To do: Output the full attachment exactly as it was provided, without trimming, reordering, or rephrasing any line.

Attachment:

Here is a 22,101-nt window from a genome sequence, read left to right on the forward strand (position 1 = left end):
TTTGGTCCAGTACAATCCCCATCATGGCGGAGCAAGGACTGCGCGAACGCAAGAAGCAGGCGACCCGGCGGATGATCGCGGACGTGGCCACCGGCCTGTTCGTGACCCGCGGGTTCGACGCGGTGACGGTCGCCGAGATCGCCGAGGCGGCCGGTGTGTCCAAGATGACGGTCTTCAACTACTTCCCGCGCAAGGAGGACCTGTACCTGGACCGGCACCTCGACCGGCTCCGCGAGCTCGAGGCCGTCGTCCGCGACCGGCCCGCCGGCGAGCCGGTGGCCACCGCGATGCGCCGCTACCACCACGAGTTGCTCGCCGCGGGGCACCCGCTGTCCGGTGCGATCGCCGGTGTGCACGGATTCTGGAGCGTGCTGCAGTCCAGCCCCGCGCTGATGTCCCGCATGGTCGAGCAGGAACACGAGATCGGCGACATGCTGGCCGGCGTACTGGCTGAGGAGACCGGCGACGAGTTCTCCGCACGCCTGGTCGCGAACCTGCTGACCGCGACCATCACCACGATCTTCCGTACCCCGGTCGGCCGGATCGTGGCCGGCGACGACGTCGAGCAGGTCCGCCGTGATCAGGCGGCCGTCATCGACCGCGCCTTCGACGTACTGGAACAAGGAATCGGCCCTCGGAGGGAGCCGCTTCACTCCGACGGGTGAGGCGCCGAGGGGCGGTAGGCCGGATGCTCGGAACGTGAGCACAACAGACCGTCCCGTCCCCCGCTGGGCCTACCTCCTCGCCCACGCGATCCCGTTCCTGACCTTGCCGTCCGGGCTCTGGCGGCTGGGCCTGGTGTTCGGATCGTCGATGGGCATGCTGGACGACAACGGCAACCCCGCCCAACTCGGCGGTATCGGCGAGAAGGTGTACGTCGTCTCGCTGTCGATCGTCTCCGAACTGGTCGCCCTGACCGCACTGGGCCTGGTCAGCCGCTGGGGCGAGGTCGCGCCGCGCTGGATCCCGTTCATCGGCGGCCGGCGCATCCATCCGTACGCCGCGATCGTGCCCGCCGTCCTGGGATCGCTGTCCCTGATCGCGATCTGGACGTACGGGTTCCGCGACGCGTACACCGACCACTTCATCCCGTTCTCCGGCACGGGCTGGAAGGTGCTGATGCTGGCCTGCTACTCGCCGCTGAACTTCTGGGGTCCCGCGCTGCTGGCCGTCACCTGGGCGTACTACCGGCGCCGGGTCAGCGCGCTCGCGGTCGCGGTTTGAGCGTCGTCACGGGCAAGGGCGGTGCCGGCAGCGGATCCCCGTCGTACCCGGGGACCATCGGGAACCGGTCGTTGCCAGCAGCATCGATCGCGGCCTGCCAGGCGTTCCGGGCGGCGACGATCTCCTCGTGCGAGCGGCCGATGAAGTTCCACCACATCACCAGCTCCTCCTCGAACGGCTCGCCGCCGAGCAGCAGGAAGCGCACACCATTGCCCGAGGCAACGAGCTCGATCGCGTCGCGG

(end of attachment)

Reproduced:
Here is a 22,101-nt window from a genome sequence, read left to right on the forward strand (position 1 = left end):
TTTGGTCCAGTACAATCCCCATCATGGCGGAGCAAGGACTGCGCGAACGCAAGAAGCAGGCGACCCGGCGGATGATCGCGGACGTGGCCACCGGCCTGTTCGTGACCCGCGGGTTCGACGCGGTGACGGTCGCCGAGATCGCCGAGGCGGCCGGTGTGTCCAAGATGACGGTCTTCAACTACTTCCCGCGCAAGGAGGACCTGTACCTGGACCGGCACCTCGACCGGCTCCGCGAGCTCGAGGCCGTCGTCCGCGACCGGCCCGCCGGCGAGCCGGTGGCCACCGCGATGCGCCGCTACCACCACGAGTTGCTCGCCGCGGGGCACCCGCTGTCCGGTGCGATCGCCGGTGTGCACGGATTCTGGAGCGTGCTGCAGTCCAGCCCCGCGCTGATGTCCCGCATGGTCGAGCAGGAACACGAGATCGGCGACATGCTGGCCGGCGTACTGGCTGAGGAGACCGGCGACGAGTTCTCCGCACGCCTGGTCGCGAACCTGCTGACCGCGACCATCACCACGATCTTCCGTACCCCGGTCGGCCGGATCGTGGCCGGCGACGACGTCGAGCAGGTCCGCCGTGATCAGGCGGCCGTCATCGACCGCGCCTTCGACGTACTGGAACAAGGAATCGGCCCTCGGAGGGAGCCGCTTCACTCCGACGGGTGAGGCGCCGAGGGGCGGTAGGCCGGATGCTCGGAACGTGAGCACAACAGACCGTCCCGTCCCCCGCTGGGCCTACCTCCTCGCCCACGCGATCCCGTTCCTGACCTTGCCGTCCGGGCTCTGGCGGCTGGGCCTGGTGTTCGGATCGTCGATGGGCATGCTGGACGACAACGGCAACCCCGCCCAACTCGGCGGTATCGGCGAGAAGGTGTACGTCGTCTCGCTGTCGATCGTCTCCGAACTGGTCGCCCTGACCGCACTGGGCCTGGTCAGCCGCTGGGGCGAGGTCGCGCCGCGCTGGATCCCGTTCATCGGCGGCCGGCGCATCCATCCGTACGCCGCGATCGTGCCCGCCGTCCTGGGATCGCTGTCCCTGATCGCGATCTGGACGTACGGGTTCCGCGACGCGTACACCGACCACTTCATCCCGTTCTCCGGCACGGGCTGGAAGGTGCTGATGCTGGCCTGCTACTCGCCGCTGAACTTCTGGGGTCCCGCGCTGCTGGCCGTCACCTGGGCGTACTACCGGCGCCGGGTCAGCGCGCTCGCGGTCGCGGTTTGAGCGTCGTCACGGGCAAGGGCGGTGCCGGCAGCGGATCCCCGTCGTACCCGGGGACCATCGGGAACCGGTCGTTGCCAGCAGCATCGATCGCGGCCTGCCAGGCGTTCCGGGCGGCGACGATCTCCTCGTGCGAGCGGCCGATGAAGTTCCACCACATCACCAGCTCCTCCTCGAACGGCTCGCCGCCGAGCAGCAGGAAGCGCACACCATTGCCCGAGGCAACGAGCTCGATCGCGTCGCGG